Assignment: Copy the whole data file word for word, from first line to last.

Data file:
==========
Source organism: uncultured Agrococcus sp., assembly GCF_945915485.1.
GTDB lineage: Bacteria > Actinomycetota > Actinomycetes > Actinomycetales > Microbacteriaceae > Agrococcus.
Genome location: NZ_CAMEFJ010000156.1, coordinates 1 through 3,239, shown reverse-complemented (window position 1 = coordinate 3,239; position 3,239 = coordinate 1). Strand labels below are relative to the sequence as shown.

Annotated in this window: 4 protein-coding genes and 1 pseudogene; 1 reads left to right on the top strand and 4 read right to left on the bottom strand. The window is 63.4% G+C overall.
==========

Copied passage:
Source organism: uncultured Agrococcus sp., assembly GCF_945915485.1.
GTDB lineage: Bacteria > Actinomycetota > Actinomycetes > Actinomycetales > Microbacteriaceae > Agrococcus.
Genome location: NZ_CAMEFJ010000156.1, coordinates 1 through 3,239, shown reverse-complemented (window position 1 = coordinate 3,239; position 3,239 = coordinate 1). Strand labels below are relative to the sequence as shown.

Annotated in this window: 4 protein-coding genes and 1 pseudogene; 1 reads left to right on the top strand and 4 read right to left on the bottom strand. The window is 63.4% G+C overall.